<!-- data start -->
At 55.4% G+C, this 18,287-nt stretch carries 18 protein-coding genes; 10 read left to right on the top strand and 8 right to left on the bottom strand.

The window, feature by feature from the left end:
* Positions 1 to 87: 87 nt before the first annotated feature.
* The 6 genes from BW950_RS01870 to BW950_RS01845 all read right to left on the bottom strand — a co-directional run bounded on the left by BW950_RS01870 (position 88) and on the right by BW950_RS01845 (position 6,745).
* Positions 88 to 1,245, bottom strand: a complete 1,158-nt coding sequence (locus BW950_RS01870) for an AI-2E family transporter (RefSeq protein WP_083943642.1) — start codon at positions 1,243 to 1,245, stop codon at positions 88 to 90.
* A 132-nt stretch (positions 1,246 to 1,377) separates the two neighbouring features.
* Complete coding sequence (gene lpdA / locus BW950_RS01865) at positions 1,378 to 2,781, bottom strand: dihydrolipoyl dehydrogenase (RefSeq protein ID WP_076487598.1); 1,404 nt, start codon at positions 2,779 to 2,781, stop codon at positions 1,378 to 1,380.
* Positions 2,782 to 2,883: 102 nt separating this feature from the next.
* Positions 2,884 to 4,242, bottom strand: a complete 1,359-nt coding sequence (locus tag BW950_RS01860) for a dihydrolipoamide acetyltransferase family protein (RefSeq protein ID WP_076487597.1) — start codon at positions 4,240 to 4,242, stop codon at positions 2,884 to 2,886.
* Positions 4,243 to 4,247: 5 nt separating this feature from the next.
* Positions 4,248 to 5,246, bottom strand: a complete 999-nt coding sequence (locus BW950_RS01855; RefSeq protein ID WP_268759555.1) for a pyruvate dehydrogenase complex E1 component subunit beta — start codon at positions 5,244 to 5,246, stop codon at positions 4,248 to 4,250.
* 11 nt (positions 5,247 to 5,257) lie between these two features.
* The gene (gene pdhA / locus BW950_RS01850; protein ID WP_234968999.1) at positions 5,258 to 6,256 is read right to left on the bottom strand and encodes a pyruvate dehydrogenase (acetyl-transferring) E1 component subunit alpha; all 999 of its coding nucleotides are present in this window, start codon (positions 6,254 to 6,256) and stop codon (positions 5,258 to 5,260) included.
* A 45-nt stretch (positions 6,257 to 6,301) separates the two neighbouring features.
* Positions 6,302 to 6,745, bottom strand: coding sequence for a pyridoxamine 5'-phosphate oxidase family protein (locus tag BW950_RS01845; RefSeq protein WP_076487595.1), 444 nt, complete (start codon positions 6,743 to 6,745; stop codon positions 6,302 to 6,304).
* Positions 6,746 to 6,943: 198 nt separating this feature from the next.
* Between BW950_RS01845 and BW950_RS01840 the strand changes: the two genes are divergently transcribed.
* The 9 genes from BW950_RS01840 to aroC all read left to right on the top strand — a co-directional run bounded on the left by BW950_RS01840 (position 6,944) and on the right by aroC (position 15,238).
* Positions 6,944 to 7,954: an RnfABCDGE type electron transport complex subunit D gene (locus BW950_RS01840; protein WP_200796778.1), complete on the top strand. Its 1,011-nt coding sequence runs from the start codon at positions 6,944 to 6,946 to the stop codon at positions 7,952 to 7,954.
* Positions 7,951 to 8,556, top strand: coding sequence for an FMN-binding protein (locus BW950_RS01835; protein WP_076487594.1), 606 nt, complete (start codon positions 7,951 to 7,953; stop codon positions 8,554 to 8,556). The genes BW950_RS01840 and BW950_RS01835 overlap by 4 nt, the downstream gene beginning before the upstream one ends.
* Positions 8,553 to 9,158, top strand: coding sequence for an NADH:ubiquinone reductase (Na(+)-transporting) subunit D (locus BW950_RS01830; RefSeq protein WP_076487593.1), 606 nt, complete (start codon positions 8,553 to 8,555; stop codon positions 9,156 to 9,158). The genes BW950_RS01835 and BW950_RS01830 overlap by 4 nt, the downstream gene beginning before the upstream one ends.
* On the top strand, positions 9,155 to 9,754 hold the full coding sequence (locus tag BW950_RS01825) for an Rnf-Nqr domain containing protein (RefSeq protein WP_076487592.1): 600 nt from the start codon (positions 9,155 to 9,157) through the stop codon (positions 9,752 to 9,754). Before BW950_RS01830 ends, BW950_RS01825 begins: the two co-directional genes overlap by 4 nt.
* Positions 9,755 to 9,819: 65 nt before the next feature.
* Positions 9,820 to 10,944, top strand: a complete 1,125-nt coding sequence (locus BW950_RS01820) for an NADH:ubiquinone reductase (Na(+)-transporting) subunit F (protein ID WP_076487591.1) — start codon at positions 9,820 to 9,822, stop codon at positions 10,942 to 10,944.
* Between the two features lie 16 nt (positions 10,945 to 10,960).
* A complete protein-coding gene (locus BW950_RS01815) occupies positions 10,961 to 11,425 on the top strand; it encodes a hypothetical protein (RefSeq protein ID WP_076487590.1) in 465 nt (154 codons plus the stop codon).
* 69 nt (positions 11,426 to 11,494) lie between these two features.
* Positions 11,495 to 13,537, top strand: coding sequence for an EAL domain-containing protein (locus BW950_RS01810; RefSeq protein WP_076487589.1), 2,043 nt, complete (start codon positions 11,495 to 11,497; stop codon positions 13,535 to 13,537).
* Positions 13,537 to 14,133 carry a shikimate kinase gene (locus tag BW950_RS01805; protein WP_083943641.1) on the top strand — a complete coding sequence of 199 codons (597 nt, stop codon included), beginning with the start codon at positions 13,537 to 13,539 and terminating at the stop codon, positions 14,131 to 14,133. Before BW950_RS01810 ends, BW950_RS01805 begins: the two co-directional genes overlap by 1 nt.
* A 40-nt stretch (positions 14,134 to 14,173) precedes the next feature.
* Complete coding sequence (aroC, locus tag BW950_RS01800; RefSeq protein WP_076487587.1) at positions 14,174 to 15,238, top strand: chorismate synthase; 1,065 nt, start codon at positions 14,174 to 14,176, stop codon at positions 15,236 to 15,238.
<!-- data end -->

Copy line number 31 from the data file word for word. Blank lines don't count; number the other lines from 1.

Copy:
* Complete coding sequence (aroC, locus tag BW950_RS01800; RefSeq protein WP_076487587.1) at positions 14,174 to 15,238, top strand: chorismate synthase; 1,065 nt, start codon at positions 14,174 to 14,176, stop codon at positions 15,236 to 15,238.